Scattering ashes at sea and Mauna Loa. Impermanence

We scattered the ashes of our sister in law at sea on Sunday off the Big Island of Hawaii. She died at 42 after 5 years of fighting cancer. While she was petite and looked pixieish, she fought like a warrior and never once played the victim. ‘Do not go gentle into that good night. Rage, rage, rage against the dying of light.’ She fought long and hard.

I was just as glad to be videoing the scattering of the ashes as I couldn’t do it myself. It was sombre watching her husband (Sue’s brother) scatter Karen’s remains in the ocean along with her favorite teddy bear and flowers from leis.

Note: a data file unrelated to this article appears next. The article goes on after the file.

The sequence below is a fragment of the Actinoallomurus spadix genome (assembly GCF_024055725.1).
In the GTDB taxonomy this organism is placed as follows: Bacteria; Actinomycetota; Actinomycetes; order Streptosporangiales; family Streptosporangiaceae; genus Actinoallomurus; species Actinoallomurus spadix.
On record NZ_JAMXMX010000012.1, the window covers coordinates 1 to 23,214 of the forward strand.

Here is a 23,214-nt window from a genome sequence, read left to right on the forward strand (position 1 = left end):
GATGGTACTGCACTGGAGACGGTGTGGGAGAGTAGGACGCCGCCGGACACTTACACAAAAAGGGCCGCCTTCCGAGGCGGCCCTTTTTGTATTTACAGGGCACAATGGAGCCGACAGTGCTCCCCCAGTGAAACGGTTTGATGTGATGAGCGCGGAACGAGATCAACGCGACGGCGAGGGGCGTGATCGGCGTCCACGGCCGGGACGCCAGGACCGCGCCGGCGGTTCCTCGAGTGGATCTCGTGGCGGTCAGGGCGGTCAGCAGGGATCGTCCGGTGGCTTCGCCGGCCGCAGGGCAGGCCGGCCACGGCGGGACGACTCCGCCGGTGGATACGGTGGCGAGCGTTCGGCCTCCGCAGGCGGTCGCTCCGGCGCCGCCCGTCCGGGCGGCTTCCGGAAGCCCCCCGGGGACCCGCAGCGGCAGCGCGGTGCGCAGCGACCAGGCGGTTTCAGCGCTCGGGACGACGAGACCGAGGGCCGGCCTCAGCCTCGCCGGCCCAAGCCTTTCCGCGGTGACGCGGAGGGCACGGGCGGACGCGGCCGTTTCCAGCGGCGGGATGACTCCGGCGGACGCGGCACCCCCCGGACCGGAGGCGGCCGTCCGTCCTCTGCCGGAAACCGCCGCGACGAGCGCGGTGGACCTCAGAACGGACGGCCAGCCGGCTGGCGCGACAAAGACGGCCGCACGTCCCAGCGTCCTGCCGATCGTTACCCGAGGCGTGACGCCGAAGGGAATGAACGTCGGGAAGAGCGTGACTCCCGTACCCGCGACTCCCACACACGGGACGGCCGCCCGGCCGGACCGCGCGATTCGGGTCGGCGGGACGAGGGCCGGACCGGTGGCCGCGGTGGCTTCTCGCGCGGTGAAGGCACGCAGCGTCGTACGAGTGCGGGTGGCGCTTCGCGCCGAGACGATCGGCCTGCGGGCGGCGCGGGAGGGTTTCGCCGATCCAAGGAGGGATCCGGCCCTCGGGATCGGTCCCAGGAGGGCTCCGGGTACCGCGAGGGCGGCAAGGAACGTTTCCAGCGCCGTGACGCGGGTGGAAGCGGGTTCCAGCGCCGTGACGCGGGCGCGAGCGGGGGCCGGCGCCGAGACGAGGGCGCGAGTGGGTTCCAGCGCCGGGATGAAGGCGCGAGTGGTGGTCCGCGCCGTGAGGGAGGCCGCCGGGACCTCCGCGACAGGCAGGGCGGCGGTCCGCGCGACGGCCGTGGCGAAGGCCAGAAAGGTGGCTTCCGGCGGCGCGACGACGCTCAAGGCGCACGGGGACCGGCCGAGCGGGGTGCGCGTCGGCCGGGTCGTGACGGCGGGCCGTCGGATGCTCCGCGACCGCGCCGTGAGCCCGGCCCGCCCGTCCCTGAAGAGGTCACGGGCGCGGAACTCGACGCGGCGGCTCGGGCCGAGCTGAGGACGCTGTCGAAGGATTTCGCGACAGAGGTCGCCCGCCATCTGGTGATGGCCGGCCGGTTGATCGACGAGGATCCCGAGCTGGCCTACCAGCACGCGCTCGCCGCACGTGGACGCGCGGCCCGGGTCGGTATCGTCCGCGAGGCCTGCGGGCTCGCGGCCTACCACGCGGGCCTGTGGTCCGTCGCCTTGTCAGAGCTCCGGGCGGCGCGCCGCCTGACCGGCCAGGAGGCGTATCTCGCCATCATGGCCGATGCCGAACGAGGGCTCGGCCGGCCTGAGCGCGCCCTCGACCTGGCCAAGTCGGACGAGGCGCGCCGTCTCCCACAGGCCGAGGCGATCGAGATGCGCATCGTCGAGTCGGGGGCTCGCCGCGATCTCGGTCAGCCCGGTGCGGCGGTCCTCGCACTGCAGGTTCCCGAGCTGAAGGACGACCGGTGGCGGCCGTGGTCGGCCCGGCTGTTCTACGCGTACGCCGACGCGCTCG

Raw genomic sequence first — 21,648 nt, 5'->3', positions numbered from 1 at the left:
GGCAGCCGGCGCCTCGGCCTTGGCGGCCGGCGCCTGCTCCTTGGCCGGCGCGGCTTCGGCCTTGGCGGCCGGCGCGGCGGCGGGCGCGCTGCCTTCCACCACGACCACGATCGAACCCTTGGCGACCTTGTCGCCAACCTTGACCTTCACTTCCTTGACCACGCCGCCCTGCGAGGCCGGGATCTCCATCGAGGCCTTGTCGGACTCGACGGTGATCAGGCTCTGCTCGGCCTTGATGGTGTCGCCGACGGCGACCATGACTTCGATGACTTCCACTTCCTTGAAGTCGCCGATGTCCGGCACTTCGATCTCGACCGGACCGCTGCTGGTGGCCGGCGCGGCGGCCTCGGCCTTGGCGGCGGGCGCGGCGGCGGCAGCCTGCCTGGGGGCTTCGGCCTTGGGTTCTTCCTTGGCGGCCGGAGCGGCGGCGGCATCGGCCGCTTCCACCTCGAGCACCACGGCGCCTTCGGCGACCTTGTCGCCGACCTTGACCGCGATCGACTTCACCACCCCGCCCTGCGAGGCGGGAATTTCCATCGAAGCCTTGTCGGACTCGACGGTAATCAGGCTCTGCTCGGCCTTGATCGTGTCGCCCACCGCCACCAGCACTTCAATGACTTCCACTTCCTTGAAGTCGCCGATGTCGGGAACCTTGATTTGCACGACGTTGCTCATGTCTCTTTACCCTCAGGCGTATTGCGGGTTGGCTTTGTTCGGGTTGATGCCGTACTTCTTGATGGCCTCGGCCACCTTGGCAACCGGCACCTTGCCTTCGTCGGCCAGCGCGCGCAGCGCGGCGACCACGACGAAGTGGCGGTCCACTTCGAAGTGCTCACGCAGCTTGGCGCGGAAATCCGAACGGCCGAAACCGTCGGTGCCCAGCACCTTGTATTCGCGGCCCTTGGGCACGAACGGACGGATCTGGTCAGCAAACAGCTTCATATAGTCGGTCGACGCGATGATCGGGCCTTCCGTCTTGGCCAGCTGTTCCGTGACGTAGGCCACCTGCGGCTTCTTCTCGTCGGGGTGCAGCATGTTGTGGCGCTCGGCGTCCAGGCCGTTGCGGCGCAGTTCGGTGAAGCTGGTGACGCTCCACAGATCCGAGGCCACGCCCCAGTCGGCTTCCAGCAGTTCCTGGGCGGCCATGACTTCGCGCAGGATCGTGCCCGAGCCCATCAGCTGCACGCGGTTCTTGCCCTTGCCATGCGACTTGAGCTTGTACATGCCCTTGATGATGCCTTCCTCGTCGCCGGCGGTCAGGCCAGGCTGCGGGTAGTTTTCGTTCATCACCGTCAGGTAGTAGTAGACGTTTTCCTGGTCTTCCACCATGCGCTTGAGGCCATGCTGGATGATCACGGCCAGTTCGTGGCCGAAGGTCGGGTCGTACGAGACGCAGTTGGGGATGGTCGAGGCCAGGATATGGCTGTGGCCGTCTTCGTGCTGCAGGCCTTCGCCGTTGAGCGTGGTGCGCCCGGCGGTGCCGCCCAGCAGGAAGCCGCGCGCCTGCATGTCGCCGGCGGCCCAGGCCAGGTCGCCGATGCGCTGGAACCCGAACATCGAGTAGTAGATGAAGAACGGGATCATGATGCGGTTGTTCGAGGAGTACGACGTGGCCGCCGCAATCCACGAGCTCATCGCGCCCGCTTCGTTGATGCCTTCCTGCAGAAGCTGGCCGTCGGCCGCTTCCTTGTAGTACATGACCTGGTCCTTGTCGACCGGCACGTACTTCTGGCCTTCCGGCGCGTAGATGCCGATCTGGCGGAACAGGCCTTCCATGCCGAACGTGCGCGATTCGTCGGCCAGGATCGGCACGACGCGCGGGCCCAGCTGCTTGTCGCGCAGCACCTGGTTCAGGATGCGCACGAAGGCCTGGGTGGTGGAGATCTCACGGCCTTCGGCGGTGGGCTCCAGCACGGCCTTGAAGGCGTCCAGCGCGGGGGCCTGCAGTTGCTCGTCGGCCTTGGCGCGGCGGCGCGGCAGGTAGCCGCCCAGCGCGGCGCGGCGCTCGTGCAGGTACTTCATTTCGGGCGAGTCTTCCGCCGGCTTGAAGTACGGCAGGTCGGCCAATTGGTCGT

In the background, the very active volcanic Mauna Loa towered over the Big Island, with the even taller Mauna Kea nearby. Both are over 13,000 feet tall. But their permanence is just an illusion, a snapshot in this particular moment. The Big Island was formed by volcanic activity starting miles under the Pacific, and now those two peaks are 13,000+ feet above the ocean. All the Hawaiian islands were formed by volcanoes and originally consisted of lava, which over eons has broken down into soil.

Karen’s life. The Hawaiian Islands. It all sometimes seems permanent and solid but really, we’re all just dancing on air, aren’t we?

Carpe diem. Seize the day. We never really know what’s coming next.

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